Promoting wellness

The successful modern spa offers treatments, exercise and relaxation under one roof. Hotels that understand the ‘wellness’ concept and offer the right product will benefit.

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By  David Ingham Published  September 2, 2004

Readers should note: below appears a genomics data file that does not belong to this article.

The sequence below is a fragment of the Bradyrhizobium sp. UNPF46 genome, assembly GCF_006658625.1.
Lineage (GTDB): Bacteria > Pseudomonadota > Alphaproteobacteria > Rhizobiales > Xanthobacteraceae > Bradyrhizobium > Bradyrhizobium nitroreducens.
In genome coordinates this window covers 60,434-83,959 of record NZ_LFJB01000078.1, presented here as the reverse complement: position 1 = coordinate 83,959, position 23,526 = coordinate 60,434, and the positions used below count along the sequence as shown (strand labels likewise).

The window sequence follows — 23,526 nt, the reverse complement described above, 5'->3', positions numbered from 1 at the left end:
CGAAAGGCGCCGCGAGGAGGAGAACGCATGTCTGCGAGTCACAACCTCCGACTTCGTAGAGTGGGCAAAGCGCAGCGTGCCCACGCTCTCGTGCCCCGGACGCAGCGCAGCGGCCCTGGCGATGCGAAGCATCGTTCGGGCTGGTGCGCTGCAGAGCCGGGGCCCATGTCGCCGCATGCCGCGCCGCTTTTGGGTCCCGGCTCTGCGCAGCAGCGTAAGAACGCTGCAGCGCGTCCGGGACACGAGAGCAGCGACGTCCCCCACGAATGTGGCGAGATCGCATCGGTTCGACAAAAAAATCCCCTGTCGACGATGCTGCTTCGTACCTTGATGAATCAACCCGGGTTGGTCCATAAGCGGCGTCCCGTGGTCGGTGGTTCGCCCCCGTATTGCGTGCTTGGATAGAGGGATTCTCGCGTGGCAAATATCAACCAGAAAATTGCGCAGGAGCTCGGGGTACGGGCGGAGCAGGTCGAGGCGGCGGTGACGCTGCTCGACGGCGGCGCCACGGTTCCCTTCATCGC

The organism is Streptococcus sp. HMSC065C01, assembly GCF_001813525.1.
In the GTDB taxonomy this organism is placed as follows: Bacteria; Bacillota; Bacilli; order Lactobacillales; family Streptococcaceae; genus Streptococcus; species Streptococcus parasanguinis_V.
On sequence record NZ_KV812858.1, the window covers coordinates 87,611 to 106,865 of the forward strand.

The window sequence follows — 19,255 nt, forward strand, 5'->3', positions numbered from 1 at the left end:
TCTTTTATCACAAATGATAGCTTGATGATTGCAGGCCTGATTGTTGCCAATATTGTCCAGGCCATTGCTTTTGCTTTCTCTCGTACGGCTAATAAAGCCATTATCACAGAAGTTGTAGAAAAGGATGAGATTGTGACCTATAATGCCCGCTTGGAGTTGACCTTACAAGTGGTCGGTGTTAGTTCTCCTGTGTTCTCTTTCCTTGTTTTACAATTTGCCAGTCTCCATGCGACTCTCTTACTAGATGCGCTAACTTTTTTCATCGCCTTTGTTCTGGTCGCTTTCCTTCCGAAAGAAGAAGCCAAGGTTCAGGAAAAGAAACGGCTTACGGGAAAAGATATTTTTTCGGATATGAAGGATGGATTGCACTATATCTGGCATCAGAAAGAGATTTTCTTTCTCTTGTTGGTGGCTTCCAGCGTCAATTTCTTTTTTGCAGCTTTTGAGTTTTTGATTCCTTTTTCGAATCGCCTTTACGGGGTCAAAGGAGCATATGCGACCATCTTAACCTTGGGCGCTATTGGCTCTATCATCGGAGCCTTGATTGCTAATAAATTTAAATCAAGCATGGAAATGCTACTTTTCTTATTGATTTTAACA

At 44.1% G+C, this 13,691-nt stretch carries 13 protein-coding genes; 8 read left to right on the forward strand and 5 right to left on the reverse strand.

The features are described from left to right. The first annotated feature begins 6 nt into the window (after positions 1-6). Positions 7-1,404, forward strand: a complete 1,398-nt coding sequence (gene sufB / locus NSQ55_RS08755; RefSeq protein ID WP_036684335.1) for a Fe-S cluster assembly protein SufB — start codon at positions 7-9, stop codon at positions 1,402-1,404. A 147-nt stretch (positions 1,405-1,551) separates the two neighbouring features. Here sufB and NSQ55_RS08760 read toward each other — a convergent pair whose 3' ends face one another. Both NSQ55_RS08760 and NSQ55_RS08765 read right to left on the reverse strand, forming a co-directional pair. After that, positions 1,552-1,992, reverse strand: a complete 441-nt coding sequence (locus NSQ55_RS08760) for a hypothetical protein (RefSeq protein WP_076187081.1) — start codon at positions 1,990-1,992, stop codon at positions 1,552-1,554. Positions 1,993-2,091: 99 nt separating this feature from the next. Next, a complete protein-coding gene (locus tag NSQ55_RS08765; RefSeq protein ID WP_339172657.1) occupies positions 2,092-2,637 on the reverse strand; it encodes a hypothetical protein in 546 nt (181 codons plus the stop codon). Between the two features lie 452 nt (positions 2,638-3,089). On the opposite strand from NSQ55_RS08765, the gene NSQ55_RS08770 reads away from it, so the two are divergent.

|~||~||~|Gyms, saunas, massage rooms and fitness centres are out, and the integrated spa, or wellness centre, is in. The emphasis now is on promoting personal wellbeing and the wellness centre is an integrated place that offers treatments, exercise and relaxation under one roof. Increasingly, the spa is also a unique selling point for many hotels, one that helps contribute to customer loyalty and drives revenues through treatments and product sales. “The last five years have seen a marked change of direction in the development of facilities in hotels,” says James Allen, sales & marketing manager, Wellness Solution. “Spa is a marketing term used to highlight to potential customers that within the facility they can expect a range of facilities other than the standard gymnasium, swimming pool and tennis court.” A number of factors is driving this change. One obvious element is competition, which means that properties have to find ways to differentiate themselves from the rest. Another factor is the increased emphasis on revPAR (revenue per available room), which means keeping the guest in the hotel and persuading the guest to spend more whilst there. “The hotels wish to focus on the resident guests and the spa concept helps them increase revenue,” says Allen. “Revenue from spas can be huge if done correctly,” he adds. The Spa at Shangri-La differentiates itself by emphasising traditional Asian healing philosophies, with treatments developed on the principle of restoring balance and harmony to the body and mind. Emphasis is on the use of essential oils, aromatic herbs and spices. The Spa at Shangri-La also heavily promotes its exclusive treatments, a growing trend and another key way of differentiating a wellness centre and thus a property. Chi Balance, for example, is a massage style that uses a blend of Asian techniques and is personalised to suit the individual’s needs. Meridian Harmony is another traditional Asian massage style designed for those who are low in energy or feeling tired. Aroma Vitality combines aromatherapy massage, Shiatsu and reflexology with oriental aromatic essential oils. “The Spa at Shangri-La aims to be flexible to ensure guests enjoy their experience,” says Rachel Awang, the Health Club & Spa Manager at Shangri-La Hotel, Dubai. “In addition to the treatments such as the ‘Chi Balance Massage’, our spa therapists also have extensive knowledge of a wide range of specialised therapies which are available on request.” Conventional spa treatments emphasise luxury and indulgence, something that is appealing to female guests. In Shangri-La’s case, the hotel offers a body scrub, nature wrap and the Futuresse Caviar Deluxe Facial. One emerging trend, and one that comes as a result of hotels’ increasing investment in spas, is the launch of exclusive product lines. Like the spa treatments on offer, Shangri-La’s products emphasise Yin and Yang, and the restoration of harmony and balance in the body. The products have been developed in Australia, using all natural ingredients, exclusively for Shangri-La Hotels and Resorts. The Ritz-Carlton Bahrain has also introduced a line of toiletries. Its retail shop stocks the product ranges of Guinot and Espa. Introducing such products adds the opportunity to generate additional spa revenues and boost overall revPAR. Key to enhancing the overall guest experience, and creating loyalty, is the personal approach. When guests arrive at the The Ritz-Carlton Dubai Spa an individual consultation is arranged with a therapist who will establish whether a guest is seeking an energising or relaxing treatment. Based on these requirements, individual massage oils are created using any number of base oils to which additional oils will be added dependent on their properties. This individual oil is then used for massage and also for aromatherapy within the treatment room. This emphasis on personalisation shows up strongly in the new approach to fitness training, one which is emphasised by Wellness Solution, UAE partner of Technogym. “People avoid using the word fitness now. They don’t have fitness centres, they have wellness centres,” explains Wellness Solution’s James Allen. “Typically, the perception of a fitness centre is of equipment you find difficult to use. There is an effort to change this negative perception of exercise by emphasising wellness.” One result of this is a major change in the way gymnasiums are designed. In place of endless rows of machines facing elevated television screens, Technogym now advocates wellness clusters with themes based on earth, water vegetation and Zen gardens. Fitness products include integrated screens to ease the monotony of exercise. “We’re now talking about integrated entertainment, allowing wellness centre managers to design something more appealing,” says Allen. “These centres, as well as being aesthetically pleasing, are businesses. They are designed to provide services that actually make revenue.” In fact, the key trend in the world of fitness is personalisation. Emphasis in hotel spas and traditional gymnasiums is increasingly on promoting personal training packages, rather than routine workouts and gym memberships. Packages are devised for individuals and are based on the results of detailed analyses of a person’s state of health. Programmes are then tailored based on the findings, progress is monitored and training is modified accordingly as the person progresses through the progamme. Whilst a guest is working out, trained personnel are on hand to ensure that he or she is using the gym equipment correctly. The equipment used for personal training also tends to be less heavy duty, with an emphasis on treadmills and bikes rather than heavy weights, and thus less intimidating. The end result is that fitness training becomes more enjoyable, more beneficial for the individual and, for the hotel, a potential revenue generator. It doesn’t end there, however. Savvy operators are extending the scope of the spa further, with the addition of beauty salons, barber shops, fruit juice bars and restaurants serving healthy food. Currently, a relatively small number of regional spas offers the type of holistic wellness solution and personalised training outlined here. However, some key trends are clearly emerging. Rather than looking at health treatments and fitness training as two separate things, smart operators are integrating the two and emphasising the concept of the wellness centre. Spas are differentiating themselves and increasing customer loyalty by personalising service, devising exclusive treatments and offering additional services around the core offering. If the design of your spa, the level of service and the range of treatments are right, it could become a key differentiator and revenue generator for your property.||**||